Study abroad team to share experiences of earthquake relief, rural education in Ecuador

11th November 2016

By Steven Krolak

(NEW ALBANY, Ind.)—This summer 18 students, teachers and volunteers embarked on the annual Summer in Ecuador service learning and study abroad trip.

In their luggage: 42 water purification units from Louisville, Ky.-based nonprofit WaterStep, destined for refugee camps in areas hard hit by the April 16 earthquake.

Now they are back, and ready to tell their stories in a presentation titled, “Experiences from Global Learning and Giving,” on Thurs., Nov. 17 at 2:30–4 p.m. and again at 6–7:30 p.m. on the third floor of the IU Southeast Library.

Representatives from WaterStep will bring samples of their water purification equipment, and Sister Cities of Louisville will address the significance of people-to-people diplomacy.

Villagers receive purified water

Children from the Bolivar Chiriboga School of San Gerardo, Ecuador, assisted by the principal, Ximena Cardoso, receive their first cups of clean water for a school toast. Photo courtesy of Dr. Magdalena Herdoiza-Estevez.

A joint effort

The April 16 earthquake registered 7.8 on the Richter scale, leveled coastal villages and displaced more than 26,000 people.

IU Southeast education faculty Dr. Magdalena Herdoiza-Estevez, a native of Ecuador and director of the summer program, helped to coordinate an informal “task force” of Louisville-area organizations to assist those in need through fundraising, donations of relief supplies and more.

The joint efforts between the IU Southeast Ecuador Study Abroad program, WaterStep, Sister Cities of Louisville and the Ecuadorian community of Kentuckiana were able to provide the 42 water purifiers, as well as the training and education to use them. Each chlorinator can produce 10,000 gallons of clean water per day.

Ambassadors with a purpose

Working with on-site representatives of the German development organization, GEZ, the Louisville team worked out a plan to get the purifiers to the camps where the evacuees were housed. This is where the study abroad participants came in: they would carry them to Quito and deliver them to the responsible aid workers.

“When we learned that we would be able to take water purifiers to Ecuador, our preparation and purpose elevated to a new level,” said graduate student MaryAnn Combs. “Within a couple of hours of landing in Quito, we were able to unpack our suitcases and repack the equipment so it could be redistributed to the relieve sites. We were able to expedite the process much faster than if the equipment had been shipped with a commercial carrier.”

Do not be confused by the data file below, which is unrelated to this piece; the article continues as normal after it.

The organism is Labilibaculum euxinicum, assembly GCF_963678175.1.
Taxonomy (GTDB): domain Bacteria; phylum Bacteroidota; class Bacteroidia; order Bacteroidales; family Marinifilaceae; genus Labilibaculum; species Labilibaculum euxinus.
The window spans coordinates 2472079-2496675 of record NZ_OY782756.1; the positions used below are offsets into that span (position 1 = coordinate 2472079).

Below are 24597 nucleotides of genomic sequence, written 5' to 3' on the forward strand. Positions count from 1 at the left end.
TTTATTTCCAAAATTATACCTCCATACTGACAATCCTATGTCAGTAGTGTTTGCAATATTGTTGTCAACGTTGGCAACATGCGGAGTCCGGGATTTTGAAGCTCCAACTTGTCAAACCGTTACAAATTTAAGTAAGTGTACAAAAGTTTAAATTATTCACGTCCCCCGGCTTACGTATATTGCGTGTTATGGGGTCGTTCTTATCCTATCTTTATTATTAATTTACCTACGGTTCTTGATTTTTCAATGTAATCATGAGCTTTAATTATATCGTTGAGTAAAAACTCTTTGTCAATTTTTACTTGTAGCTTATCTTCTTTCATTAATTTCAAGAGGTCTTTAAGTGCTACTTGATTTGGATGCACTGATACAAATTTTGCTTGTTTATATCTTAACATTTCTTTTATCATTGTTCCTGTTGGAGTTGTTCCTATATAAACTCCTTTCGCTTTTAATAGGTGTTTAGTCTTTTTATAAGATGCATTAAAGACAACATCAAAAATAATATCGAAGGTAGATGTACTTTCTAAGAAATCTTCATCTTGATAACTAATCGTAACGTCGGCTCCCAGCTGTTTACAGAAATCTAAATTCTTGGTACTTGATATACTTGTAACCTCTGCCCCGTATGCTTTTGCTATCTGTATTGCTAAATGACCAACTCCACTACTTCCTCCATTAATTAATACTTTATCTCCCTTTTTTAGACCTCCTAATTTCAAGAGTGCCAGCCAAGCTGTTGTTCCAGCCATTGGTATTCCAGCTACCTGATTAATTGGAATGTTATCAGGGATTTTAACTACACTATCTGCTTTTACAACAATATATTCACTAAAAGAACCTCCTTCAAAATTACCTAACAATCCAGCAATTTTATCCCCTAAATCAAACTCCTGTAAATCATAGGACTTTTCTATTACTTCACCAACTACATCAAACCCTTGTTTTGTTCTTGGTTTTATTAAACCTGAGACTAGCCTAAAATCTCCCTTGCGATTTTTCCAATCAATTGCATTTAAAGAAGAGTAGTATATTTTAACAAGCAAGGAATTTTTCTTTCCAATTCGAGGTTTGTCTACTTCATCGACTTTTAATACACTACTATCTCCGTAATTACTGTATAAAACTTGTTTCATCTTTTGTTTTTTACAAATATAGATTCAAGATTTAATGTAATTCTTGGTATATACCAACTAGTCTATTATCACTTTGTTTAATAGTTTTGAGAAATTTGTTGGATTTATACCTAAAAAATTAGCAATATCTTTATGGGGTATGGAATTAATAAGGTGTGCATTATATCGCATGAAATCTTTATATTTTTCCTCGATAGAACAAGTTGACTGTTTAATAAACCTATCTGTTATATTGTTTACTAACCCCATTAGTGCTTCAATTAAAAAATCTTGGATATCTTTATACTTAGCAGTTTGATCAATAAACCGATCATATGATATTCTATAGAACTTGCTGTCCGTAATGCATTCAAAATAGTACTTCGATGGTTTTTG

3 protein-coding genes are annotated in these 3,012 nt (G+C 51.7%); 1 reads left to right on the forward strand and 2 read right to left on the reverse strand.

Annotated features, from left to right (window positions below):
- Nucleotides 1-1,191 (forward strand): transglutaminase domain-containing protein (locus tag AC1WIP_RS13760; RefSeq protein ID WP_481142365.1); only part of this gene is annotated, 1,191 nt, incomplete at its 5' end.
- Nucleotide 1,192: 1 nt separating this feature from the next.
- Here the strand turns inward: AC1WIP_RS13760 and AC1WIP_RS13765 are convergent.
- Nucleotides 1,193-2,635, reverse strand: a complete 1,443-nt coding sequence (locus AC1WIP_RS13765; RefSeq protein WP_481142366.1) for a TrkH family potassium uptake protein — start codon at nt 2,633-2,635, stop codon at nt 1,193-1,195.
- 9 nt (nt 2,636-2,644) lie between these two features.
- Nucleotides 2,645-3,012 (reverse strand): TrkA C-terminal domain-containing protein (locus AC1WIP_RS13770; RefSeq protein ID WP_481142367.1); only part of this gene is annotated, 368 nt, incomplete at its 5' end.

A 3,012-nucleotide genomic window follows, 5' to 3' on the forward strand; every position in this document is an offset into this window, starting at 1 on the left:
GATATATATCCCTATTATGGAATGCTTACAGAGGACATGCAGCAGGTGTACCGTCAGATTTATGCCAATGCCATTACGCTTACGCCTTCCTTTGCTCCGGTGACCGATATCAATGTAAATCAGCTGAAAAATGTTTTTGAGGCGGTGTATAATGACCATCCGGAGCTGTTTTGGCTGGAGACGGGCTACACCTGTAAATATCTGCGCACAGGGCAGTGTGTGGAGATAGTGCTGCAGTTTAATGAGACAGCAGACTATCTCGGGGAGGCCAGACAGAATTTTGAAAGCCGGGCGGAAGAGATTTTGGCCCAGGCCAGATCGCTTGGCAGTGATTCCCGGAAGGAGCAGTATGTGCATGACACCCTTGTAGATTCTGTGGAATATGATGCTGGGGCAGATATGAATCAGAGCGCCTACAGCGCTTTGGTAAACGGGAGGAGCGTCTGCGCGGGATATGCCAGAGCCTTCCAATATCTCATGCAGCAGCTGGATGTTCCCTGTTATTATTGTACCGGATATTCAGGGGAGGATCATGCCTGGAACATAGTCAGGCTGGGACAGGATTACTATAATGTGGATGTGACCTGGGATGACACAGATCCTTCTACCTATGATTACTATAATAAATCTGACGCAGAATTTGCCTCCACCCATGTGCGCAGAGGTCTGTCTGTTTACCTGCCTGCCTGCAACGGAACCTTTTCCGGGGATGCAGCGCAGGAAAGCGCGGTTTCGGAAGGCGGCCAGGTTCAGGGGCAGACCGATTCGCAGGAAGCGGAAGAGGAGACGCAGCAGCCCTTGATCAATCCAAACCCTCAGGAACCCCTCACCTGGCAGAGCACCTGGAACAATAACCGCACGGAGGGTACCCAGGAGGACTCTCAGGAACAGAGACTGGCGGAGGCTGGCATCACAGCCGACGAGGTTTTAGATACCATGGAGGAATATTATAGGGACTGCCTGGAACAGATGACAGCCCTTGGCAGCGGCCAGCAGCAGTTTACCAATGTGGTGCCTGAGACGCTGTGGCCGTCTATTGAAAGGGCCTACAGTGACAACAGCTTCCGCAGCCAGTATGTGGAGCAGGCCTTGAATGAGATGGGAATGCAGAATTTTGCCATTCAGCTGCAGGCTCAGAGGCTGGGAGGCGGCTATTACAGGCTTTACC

Writing another chapter

“This trip was another chapter in a book that started years ago,” Combs said.

That book is the relationship between IU Southeast and the village of San Gerardo in the highlands of Ecuador, home to about 500 Quichua people, living in poverty. For the past 15 years, the village has been a focus of the service learning component of the study abroad program. In that time, the partnership launched by Herdoiza-Estevez, has become part of the fabric of village life, and a source of hope for the inhabitants.

Each summer the students help to teach in the village school, but they also work together on a larger project like tree-planting, mural-painting, community story-writing, computer donation and set up, and more. They also conduct classes and workshops. This year they donated and installed a water purification system obtained from WaterStep through donations.

Boys from San Gerardo write thank-you note to IUS

Boys from the village of San Gerardo create a diagram of the new water purification system and express their gratitude to WaterStep and IU Southeast. Photo courtesy of Dr. Magdalena Herdoiza-Estevez.

With the participation of the community, they also installed restroom facilities for 20 pre-K children and four showers for 120 elementary education students. In a village where homes typically lack washing facilities and even hot water, this is a significant improvement in quality of life that has knock-on effects for education.

“The impact of clean water in the San Gerardo community cannot be overstated,” Combs said. “Mothers can spend less time preparing meals, and children will be healthier and attend school more regularly.”

Another priority for this year’s visitors from IU Southeast was to provide 24 toddler beds for the children in daycare, ranging from six months to three years old. Until now, the children had slept together on a few old mattresses on the floor.

Changing lives

Kelli Dehr was a teacher assistant on the Ecuador program this year. She is an IU Southeast alumna and local English learner educator. The 2016 trip marked the eighth time since 2007 that she had traveled to Ecuador with the program.

For Dehr, the installation of the water purifier and the cribs made this year’s trip unique and powerful.

“Being able to change the long-term lives of a community I have grown to love was a very rewarding and humbling experience,” Dehr said.

Reflecting on the benefits of the relationship on both partners, Dehr sees the students as equally enriched by the experience, both educationally and personally.

“Projects that seem small to us have had a life-changing impact for the people of San Gerardo,” Dehr said. “But a much larger impact has returned to the U.S. in spirit and educational practice through the students of the program and educators in our community.”

Homepage photo: IU Southeast business student Elijah Brown with children of San Gerardo, Ecuador. Photo courtesy of Dr. Magdalena Herdoiza-Estevez.

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